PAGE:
Where Did the Years Go?

The day your oldest child comes home from high school and starts talking about colleges they want to visit, it finally hits you. Those old people were right! The years went by so fast. Too fast.

by Bernice Gudgel

WHEN YOUR HOUSE is filled with infants and toddlers and all that comes with them, it seems like you’ll never be done with dirty diapers and sticky walls and sleepless nights. Older parents with clean quiet houses whose kids are grown and out on their own tell you to enjoy every minute because the time will go by so fast, and you think “Yeah, right.”

Then all the sudden your oldest is putting on his Angry Birds backpack and heading out the door to Kindergarten. How did that happen? He was just a baby and then you turn around and he’s going to school? But you don’t really have time to think about that because there are still diapers to change and forts to build and tea parties to prepare at home with his younger siblings.

Your days and weeks and years begin filling up with homework and sleepovers and class field trips. Birthday parties and soccer practices. Then come the summer camps and band fundraisers. And before you know it you’re riding shotgun in the car, gripping the door handle and biting your lip so you won’t say something stupid, while your baby is learning to drive. And as you’re frantically watching the road, you stop and think “How did this happen?!! Where did all those years go?!”

The day your oldest child comes home from high school and starts talking about colleges they want to visit, it finally hits you. Those old people were right! The years went by so fast. Too fast. And now you’re just a year or two away from having your child head out into the world on their own. One day soon they’ll pack up their stuff and go away to college or move into an apartment, and the days of having your family and your home as the center of their lives will be over.

So then you begin wondering if you’ve done enough to prepare them for life on their own. Did you do a good job of this whole parenting thing? What was God thinking to give you the responsibility for these kids anyway?!

If you’re still back in the middle of the crazy, busy years of raising your children, one of the best things you can do now to help make sure your kids are as ready as possible to head out on their own when that day comes is to give them a sense of belonging.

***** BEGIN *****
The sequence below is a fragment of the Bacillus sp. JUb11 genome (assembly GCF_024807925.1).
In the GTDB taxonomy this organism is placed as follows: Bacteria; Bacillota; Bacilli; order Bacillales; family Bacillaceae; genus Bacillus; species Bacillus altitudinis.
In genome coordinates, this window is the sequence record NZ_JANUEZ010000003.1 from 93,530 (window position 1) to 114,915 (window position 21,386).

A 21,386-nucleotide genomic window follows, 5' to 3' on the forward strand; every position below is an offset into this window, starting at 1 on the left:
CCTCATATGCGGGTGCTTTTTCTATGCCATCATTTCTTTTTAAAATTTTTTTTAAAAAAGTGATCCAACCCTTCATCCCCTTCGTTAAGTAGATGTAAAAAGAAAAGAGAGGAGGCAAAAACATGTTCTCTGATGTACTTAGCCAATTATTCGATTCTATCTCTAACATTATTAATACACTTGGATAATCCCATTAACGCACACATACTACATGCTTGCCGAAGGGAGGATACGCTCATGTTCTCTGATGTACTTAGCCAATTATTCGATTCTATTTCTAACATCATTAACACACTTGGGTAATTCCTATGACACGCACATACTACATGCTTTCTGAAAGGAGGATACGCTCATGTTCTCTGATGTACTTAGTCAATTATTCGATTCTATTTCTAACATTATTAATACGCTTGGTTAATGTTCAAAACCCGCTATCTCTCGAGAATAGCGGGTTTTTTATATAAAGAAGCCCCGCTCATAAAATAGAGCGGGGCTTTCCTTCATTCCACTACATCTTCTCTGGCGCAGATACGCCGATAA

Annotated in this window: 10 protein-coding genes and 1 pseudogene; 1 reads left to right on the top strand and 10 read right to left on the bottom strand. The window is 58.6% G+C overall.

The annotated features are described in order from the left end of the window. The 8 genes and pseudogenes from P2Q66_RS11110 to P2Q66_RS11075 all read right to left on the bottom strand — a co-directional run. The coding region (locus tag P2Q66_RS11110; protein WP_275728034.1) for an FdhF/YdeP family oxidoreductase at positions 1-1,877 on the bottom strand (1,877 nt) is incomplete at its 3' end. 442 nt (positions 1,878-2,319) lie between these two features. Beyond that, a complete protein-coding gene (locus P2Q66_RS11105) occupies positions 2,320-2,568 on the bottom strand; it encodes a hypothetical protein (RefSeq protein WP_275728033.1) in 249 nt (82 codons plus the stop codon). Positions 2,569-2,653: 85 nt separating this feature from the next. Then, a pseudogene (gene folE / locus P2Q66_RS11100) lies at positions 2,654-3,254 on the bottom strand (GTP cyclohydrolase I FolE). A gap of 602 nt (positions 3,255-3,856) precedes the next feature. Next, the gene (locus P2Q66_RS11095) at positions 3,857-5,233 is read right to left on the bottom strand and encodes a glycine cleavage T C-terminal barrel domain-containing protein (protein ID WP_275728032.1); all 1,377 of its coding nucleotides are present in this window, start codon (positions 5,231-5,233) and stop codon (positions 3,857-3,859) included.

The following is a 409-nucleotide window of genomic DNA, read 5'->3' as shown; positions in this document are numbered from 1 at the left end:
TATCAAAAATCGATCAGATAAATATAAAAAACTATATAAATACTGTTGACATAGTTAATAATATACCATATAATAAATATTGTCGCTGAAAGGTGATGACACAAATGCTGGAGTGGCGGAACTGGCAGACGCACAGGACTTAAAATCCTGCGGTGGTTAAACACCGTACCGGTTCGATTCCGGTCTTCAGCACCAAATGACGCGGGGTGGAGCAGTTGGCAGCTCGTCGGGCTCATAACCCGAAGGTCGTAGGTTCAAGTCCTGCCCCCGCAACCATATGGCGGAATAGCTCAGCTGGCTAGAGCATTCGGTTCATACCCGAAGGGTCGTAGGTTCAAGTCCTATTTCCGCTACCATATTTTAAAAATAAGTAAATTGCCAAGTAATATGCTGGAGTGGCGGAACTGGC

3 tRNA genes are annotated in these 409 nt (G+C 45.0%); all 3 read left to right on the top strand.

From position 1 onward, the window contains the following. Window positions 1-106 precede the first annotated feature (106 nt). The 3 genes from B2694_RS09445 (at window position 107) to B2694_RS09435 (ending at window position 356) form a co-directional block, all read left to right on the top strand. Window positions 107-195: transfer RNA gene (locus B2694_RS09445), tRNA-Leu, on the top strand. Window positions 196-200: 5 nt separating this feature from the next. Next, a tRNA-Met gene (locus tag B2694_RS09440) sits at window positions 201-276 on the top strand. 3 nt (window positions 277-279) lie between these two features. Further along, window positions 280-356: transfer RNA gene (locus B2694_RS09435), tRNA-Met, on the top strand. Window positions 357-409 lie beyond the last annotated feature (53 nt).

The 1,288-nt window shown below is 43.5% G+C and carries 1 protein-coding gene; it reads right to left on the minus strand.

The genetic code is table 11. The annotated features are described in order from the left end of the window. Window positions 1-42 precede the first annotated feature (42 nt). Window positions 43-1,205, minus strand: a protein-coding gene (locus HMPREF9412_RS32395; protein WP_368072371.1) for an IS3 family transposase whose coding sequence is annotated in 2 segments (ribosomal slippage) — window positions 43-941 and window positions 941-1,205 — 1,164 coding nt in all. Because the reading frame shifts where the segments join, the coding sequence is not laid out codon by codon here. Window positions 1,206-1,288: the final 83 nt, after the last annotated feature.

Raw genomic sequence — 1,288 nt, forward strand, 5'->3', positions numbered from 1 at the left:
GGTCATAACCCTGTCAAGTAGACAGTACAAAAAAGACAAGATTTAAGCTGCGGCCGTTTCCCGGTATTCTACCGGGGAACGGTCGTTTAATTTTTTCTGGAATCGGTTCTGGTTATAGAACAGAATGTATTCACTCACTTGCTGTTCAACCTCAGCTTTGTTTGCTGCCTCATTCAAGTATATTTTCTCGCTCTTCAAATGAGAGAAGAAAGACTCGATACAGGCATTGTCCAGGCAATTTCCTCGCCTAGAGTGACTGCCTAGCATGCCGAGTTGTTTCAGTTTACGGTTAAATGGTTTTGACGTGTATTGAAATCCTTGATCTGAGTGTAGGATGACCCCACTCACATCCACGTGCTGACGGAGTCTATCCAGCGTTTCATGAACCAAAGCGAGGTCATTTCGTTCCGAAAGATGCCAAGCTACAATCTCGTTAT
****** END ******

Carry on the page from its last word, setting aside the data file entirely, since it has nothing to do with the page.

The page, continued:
Any basic Psych class will tell you that one of our primary needs as human beings is to have a sense of belonging. We need to know that we mean something to someone. That there are people who care about us. That we belong somewhere.  And simply sharing the same last name and living in the same house won’t automatically make that happen. You need to find ways to make sure your kids know you are all a team, unique from everyone else in the world, who love each other and are committed to each other for life.

One of the best ways you can do that is to make sure there are a lot of things you as a family “always do.” Things that become family traditions because you do them over and over. Weekly Family Nights or summer camping trips or neighborhood water fights on the Fourth of July. Making the same Christmas cookies every year or building forts under umbrellas on the front porch on rainy days. It doesn’t matter how serious or silly they are. Just do them! And the more the better.

Each one will help bind your family together and create a strong sense of belonging, which will give your children a huge advantage when they head out into the world on their own. They will have the security of knowing they are loved and that their family will always be an important part of their lives.

Eighteen years. We only get them for eighteen years! And those years go by so fast. Then they head out into the world and their lives will center around other people and other places for the next 60+ years! If that thought freaks you out, take a deep breath and relax. God knew what He was doing when He put your kids into your family. He knows you. He knows them. So simply do your best to make the most of those eighteen years.

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